Summit generates tons of hot air
THE Paris summit will have a huge negative impact on the environment as 50,000 politicians, activists and lobbyists travel to France.
Negotiators, delegates, diplomats and aides from up to 195 countries travelled to Paris by air, many in private jets, by car or by train for the 12-day conference.
Barack Obama flew in from the United States on Air Force One, a converted Boeing 747.
But the environmental impact has not necessarily persuaded world leaders to be more frugal during the summit, with Mr Obama and French president Francois Hollande dining at a £300-a-head Michelin-starred restaurant last night.
When presidential motorcades, taxi journeys, hotel stays and food are taken into account the conference could create as much as 300,000 tons of carbon dioxide – the gas blamed for the ‘greenhouse effect’ the leaders are committed to stopping.
The UN has said that 27,000 trees will be planted to offset the impact of the conference, but its estimate of the carbon dioxide produced – less than 25,000 tons not including travel – is more than ten times lower than other estimates.
Rough calculations by Wired magazine and Steven Stoft of climateParis.org have put the impact at 290,000 tons, taking into account an average round-trip of around 9,000 miles per attendee.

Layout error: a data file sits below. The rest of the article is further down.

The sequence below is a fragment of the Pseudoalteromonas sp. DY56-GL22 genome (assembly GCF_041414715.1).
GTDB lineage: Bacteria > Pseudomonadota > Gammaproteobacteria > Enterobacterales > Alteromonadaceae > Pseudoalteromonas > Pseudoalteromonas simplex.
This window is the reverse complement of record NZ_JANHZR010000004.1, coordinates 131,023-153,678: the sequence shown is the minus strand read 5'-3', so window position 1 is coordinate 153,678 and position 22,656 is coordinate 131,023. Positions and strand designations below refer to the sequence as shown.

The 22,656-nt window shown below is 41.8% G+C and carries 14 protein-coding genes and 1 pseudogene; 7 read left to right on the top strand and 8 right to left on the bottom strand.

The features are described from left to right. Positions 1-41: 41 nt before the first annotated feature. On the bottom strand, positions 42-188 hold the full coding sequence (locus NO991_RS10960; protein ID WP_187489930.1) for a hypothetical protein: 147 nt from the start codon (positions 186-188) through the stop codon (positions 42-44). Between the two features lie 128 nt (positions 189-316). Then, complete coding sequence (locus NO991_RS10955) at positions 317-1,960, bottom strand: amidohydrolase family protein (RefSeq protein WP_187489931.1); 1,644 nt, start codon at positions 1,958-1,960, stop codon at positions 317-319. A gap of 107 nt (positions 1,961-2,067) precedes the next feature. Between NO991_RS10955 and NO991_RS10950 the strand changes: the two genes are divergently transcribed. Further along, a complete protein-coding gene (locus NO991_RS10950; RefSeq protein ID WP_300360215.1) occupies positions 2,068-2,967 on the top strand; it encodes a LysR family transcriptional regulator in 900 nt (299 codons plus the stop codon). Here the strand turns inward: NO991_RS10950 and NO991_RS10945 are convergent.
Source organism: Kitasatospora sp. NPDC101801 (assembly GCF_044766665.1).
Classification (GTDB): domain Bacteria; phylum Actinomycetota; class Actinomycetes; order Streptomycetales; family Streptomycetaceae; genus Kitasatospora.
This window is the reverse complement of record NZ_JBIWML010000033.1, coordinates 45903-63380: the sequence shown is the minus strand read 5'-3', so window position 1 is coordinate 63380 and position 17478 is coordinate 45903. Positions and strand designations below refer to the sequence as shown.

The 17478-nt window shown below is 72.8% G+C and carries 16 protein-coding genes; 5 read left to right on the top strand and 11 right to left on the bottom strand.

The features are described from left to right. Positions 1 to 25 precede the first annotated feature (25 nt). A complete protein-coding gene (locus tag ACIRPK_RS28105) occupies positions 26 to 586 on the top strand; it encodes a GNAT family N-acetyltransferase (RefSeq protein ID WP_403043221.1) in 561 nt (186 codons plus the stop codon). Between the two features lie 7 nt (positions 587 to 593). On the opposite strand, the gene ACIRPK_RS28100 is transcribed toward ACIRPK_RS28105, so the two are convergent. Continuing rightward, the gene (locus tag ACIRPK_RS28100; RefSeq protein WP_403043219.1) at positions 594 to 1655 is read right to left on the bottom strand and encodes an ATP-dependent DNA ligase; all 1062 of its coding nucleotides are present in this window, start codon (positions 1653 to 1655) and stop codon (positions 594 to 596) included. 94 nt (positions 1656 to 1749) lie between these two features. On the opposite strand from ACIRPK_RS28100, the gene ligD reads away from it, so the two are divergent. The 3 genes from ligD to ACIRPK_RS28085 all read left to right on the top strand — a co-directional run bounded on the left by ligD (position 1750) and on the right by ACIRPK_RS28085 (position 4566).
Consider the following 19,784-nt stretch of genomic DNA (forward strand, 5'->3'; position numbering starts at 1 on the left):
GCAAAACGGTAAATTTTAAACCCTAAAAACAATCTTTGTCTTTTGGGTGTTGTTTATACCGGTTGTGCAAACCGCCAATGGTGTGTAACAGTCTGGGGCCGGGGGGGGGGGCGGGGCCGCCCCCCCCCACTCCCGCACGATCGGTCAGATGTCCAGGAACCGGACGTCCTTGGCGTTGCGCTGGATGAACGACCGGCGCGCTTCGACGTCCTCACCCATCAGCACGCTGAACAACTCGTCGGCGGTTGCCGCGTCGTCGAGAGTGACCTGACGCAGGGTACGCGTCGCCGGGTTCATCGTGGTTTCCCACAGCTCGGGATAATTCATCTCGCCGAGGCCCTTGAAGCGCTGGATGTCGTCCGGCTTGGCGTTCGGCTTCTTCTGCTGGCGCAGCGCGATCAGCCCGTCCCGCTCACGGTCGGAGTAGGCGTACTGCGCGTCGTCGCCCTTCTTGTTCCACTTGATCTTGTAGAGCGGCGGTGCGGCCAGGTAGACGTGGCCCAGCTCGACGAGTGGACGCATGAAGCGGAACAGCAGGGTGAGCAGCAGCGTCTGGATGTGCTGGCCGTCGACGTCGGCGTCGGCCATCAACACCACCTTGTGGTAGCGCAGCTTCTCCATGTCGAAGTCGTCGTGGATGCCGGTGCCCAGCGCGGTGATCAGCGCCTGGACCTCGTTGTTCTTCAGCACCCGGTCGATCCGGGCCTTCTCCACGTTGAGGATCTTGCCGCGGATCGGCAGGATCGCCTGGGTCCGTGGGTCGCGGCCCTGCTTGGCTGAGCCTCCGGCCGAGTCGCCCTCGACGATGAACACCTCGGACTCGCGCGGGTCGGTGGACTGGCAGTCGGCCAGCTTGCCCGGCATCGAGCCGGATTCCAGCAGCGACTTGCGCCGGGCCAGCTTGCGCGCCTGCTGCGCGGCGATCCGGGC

Taking the fuel consumption of a Boeing 747 – around 16.5 miles per gallon – which the website describes as a ‘ happy medium between private jets and bullet trains’, it is estimated that around 27million gallons of fuel will be used on transport alone.
With each gallon of fuel producing around 21lb of carbon dioxide, the total released by planes flying to and from Paris is thought to weigh around 290,000 tons.
Critics also say that the vast cost of the ‘climate circus’ that is Paris might be spent on better things to help the environment.
The amount spent by the authorities is said to be about £119million, with 20 per cent coming from the private sector. But charities have complained that the participating companies – including major French corporations such as Renault and Banque Paribas – are using the talks to improve their image despite them having a major environmental impact, a practice that is known as ‘greenwashing’ in activist circles.
The talks are likely to be a moneyspinner for the hotels and restaurants of Paris. Last night Mr Obama and Mr Hollande ate at one of the most lavish restaurants in Paris.
A party of 15, which included ministers and civil servants, took their table at l’Ambroisie, on the Place de Vosges in Paris’s fourth arrondissement, shortly after 8pm. The restaurant, which has three Michelin stars, costs about £300 for an average meal with wine. The broader cost of the conference – including the delegates spending around 11 days in hotels in Paris – have been put by one environmental writer, Eric Worrall, at around £750million.
And Michael Lynch, an economist writing for Forbes magazine, estimated that spending this money on planting trees instead could remove 45million tons of carbon dioxide from the atmosphere.
In 2010 the climate change talks were held in the Mexican resort of Cancun.
Former Lib Dem MP Chris Huhne, then Britain’s energy and climate change minister, came in for criticism after he stayed at the £240-a-night Moon Palace – a hotel where each room has a jacuzzi.
And last year, when the talks were held in Peru, activists scarred the ancient lines of Nazca, a world heritage site, as they unveiled a protest banner. The protesters damaged a 1,500-year-old etching of a hummingbird.
‘Average round-trip of 9,000 miles’